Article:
Red Hat Developers and author N. Harrison Ripps have just begun releasing a ten-part series in which Harrison describes the process of deploying an application using containers into a clustered environment on the cloud.
Using the ZRC IRC client as a sample application, Harrison demonstrates each step in the process of containerizing software, dealing with issues like statelessness, security, and robustness that are typically architectural hurdles for most development teams moving to a cloud infrastructure.
Parameterizing application settings is a common requirement of applications that end up deploying to any environment, and containers have only heightened this need — with the emergence of on-demand environments, scriptability and configurability of the application images being deployed is a must.
Harrison suggests that containerizing applications should happen later, while development should happen first. This might seem intuitive, but his point is that containerizing an application actually need not introduce many development-time changes that would affect the architecture of your system — it can, but it need not. For a small sacrifice of startup performance, container images can be made more configurable and flexible, supporting DevOps procedures and deployments.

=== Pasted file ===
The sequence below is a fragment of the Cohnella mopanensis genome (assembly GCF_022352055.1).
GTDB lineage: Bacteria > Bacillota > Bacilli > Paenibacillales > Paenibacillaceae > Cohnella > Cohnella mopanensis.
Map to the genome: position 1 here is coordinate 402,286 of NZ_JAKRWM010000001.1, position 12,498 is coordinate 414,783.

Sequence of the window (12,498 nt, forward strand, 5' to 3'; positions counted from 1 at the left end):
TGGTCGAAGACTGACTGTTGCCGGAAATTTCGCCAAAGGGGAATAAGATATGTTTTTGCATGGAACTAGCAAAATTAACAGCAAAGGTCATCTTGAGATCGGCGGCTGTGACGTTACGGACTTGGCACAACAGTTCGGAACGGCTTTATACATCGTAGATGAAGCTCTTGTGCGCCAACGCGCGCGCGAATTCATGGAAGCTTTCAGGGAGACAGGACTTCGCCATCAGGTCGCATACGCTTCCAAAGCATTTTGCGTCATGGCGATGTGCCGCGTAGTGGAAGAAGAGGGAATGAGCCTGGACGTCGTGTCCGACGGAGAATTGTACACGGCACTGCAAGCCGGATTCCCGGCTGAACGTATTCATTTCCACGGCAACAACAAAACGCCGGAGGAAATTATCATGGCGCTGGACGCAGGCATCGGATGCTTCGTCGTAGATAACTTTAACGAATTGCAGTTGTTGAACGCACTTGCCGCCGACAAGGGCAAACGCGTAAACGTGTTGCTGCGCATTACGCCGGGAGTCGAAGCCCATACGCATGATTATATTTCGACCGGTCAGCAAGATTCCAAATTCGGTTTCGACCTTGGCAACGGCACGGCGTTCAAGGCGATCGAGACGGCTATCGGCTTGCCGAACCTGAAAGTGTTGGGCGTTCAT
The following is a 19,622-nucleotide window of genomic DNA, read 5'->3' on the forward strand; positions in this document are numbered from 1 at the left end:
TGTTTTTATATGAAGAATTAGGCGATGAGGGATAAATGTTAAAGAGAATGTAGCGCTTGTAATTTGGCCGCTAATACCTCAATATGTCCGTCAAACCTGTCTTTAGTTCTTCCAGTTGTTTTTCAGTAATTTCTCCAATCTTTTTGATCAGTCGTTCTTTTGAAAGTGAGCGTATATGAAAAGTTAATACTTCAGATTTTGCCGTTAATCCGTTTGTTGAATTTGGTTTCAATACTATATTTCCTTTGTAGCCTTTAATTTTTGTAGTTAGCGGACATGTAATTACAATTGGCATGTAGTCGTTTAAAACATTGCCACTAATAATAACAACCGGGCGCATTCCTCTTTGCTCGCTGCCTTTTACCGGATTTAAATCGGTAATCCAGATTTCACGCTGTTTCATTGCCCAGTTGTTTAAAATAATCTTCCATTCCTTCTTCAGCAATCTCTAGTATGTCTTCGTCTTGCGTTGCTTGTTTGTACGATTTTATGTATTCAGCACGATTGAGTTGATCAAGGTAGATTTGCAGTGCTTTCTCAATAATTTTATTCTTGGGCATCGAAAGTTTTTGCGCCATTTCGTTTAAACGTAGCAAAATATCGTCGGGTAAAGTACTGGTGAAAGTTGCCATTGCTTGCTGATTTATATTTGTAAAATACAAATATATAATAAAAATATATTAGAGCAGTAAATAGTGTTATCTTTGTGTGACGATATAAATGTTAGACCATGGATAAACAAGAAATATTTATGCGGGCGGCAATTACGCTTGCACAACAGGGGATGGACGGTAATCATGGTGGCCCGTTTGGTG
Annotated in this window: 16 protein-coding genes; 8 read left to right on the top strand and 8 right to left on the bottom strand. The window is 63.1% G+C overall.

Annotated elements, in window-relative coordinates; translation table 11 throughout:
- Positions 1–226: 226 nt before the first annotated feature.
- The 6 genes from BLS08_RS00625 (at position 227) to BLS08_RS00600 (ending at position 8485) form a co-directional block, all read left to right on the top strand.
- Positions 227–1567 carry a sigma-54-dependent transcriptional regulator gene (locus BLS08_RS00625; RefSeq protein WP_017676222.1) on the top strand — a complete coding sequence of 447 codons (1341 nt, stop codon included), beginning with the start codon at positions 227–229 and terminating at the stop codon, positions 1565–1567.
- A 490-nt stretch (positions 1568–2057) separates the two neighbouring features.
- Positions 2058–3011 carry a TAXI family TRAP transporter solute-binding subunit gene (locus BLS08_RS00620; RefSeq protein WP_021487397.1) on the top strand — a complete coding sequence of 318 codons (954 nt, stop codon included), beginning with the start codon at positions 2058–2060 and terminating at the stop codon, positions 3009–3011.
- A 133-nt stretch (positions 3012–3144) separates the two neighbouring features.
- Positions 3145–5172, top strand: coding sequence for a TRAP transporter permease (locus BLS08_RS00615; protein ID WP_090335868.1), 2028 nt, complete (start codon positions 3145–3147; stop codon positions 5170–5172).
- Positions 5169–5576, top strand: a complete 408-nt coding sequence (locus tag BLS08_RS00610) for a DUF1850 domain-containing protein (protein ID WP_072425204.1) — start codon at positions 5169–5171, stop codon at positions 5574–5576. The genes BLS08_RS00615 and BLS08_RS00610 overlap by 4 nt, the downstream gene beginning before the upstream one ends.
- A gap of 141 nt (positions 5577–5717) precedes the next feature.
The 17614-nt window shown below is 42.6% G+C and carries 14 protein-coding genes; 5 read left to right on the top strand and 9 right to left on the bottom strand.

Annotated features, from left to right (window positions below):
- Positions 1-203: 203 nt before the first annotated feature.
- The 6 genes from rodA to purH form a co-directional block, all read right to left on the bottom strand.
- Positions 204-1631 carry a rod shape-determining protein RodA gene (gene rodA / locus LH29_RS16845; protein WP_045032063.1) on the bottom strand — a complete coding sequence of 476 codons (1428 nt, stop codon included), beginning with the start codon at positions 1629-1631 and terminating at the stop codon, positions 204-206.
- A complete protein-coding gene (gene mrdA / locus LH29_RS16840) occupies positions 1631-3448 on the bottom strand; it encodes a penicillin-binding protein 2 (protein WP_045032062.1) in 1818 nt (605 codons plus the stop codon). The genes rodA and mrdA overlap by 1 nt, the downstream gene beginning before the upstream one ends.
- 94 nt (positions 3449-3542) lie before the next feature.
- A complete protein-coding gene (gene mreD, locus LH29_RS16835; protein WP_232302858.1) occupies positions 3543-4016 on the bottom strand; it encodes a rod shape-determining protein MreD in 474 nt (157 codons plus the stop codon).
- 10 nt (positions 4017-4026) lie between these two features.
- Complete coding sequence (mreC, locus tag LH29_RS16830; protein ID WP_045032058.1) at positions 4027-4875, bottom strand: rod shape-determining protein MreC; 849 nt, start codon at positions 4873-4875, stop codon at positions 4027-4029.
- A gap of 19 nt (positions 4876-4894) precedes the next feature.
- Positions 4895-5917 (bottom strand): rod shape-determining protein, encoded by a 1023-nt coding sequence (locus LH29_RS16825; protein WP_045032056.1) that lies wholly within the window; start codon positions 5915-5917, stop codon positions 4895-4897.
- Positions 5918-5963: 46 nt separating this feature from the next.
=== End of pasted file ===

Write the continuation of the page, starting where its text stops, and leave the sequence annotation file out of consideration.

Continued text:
Once configured, the series also demonstrates how to host the application on a private instance of the OpenShift Container Platform, including clustering, via either the Red Hat Container Development Kit (CDK), or binary download of OpenShift. Harrison goes step-by-step through the process of starting the private cloud, deploying the application, and using Kubernetes to cluster the application.
Using attached storage, Harrison introduces a window of statefulness into our container environment. This produces an application that runs on the cloud in stateless containers, but maintains its internal state throughout the lifecycle as pods are brought up and down.
Follow along and learn some of these core cloud concepts as the series is published:
|That app you love, part 1: Making a connection
|That app you love, part 2: Immutable but flexible – What settings matter?
|That app you love, part 3: Every setting in its place
|That app you love, part 4: Designing a config-and-run container
|That app you love, part 5: Upping our (cloud) game
|That app you love, part 6: Container, meet cloud
|That app you love, part 7: Wired for sound
|That app you love, part 8: A blueprint for “that app you love”
|That app you love, part 9: Storage and statefulness
|That app you love, part 10: Long live “that app you love”